Throughout this book, you have viewed HelpSets in standalone mode, using the HelpSet Viewer utility. However, you may also need to create online help systems that work with Java applications. This chapter discusses a number of advanced presentation options—ways to tie the help system to the application:
The TypeFacer application
Invoking Help with a button, menu item, or key
Using screen-level context-sensitive help
Using field-level context-sensitive help
Embedding help into the application
To show you the coding effort involved, this chapter works through a progressive example, showing how to connect JavaHelp to a Java application. The material assumes you are already familiar with Java programming.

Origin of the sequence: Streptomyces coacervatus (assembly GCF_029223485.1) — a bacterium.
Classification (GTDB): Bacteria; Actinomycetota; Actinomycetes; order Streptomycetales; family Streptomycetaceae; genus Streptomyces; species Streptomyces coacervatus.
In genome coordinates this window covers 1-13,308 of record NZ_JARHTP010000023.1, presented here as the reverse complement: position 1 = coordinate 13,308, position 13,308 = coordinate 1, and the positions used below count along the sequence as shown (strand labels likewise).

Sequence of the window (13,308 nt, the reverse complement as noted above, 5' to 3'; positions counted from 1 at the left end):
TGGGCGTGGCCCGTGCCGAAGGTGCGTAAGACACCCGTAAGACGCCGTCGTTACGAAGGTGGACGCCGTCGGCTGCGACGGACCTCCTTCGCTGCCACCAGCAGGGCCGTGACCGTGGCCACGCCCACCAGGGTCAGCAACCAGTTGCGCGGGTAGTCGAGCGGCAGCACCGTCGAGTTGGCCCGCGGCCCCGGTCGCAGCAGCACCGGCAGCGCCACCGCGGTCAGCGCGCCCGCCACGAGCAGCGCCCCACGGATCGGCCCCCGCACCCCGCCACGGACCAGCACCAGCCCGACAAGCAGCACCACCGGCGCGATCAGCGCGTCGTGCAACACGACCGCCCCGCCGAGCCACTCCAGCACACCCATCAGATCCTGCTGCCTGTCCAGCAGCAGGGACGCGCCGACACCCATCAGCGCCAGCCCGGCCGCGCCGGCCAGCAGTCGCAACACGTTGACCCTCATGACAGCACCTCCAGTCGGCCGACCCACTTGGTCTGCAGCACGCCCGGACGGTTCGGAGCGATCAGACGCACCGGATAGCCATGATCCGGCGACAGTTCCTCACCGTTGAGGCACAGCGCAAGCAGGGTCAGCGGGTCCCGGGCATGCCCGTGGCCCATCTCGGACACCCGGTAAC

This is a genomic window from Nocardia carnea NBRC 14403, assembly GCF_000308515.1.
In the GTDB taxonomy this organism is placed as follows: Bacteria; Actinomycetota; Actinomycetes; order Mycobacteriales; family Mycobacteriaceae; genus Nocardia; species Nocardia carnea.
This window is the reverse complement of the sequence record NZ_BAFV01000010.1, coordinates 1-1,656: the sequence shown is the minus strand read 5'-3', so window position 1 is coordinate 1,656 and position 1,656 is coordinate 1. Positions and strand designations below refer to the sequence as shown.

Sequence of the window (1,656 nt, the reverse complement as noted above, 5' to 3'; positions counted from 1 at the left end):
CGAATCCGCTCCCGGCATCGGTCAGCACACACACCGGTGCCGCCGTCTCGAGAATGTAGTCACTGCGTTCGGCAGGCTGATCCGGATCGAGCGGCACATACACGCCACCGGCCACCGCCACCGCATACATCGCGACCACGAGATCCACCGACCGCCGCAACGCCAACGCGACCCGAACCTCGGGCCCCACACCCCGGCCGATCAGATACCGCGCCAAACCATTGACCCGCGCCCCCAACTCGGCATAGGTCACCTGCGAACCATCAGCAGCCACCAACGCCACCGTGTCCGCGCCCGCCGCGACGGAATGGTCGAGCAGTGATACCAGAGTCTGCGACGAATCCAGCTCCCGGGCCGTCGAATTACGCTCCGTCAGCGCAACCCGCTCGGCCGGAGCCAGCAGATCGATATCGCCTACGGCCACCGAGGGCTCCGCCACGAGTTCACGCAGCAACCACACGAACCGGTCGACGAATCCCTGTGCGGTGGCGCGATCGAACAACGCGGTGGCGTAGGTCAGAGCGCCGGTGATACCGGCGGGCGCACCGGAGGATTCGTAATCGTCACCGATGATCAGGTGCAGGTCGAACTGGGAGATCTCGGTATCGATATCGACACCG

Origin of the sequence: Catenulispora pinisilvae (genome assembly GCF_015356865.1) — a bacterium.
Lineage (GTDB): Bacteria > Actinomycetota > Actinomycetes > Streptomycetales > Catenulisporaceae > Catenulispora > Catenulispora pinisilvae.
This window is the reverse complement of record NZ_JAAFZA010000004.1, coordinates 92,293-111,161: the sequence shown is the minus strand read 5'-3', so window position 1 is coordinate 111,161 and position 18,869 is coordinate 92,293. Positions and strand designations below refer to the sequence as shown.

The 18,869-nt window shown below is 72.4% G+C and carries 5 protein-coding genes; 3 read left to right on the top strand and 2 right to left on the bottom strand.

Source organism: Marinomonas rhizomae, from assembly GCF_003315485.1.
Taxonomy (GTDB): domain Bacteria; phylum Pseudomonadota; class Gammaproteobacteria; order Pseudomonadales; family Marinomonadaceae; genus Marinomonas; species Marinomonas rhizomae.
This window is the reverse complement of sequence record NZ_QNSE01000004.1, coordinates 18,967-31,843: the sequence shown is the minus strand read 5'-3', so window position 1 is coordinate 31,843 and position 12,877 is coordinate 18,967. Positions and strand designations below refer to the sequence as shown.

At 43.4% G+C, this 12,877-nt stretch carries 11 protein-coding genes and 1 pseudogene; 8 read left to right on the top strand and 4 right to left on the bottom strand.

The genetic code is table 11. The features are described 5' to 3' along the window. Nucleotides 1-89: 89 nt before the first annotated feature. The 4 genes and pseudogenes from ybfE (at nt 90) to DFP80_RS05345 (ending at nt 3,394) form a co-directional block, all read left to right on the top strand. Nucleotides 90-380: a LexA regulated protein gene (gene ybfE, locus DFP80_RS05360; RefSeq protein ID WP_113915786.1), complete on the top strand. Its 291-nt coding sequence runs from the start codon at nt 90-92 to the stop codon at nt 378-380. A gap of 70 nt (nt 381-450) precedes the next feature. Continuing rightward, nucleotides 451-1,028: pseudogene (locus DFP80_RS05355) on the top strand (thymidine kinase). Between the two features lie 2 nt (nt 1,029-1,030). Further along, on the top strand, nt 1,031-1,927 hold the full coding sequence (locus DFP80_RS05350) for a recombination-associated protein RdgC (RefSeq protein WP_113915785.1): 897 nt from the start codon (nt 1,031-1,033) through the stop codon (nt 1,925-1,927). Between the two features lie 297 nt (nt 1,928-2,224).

I don’t discuss how to create new Java components for displaying custom information in the help topics themselves. For example, you could create a multimedia object that plays movies or audio clips and then insert multimedia clips in your help topics.
While good practice dictates that you should plan online help when planning the application for which it is written, many times the application already exists and the help system is added later. Since this situation is a reality, that’s where I’ll start. Fortunately, adding JavaHelp after an application is developed is not a monumental task.
I will start with a simple application called Typeface Tester (TypeFacer for short) to illustrate the important ...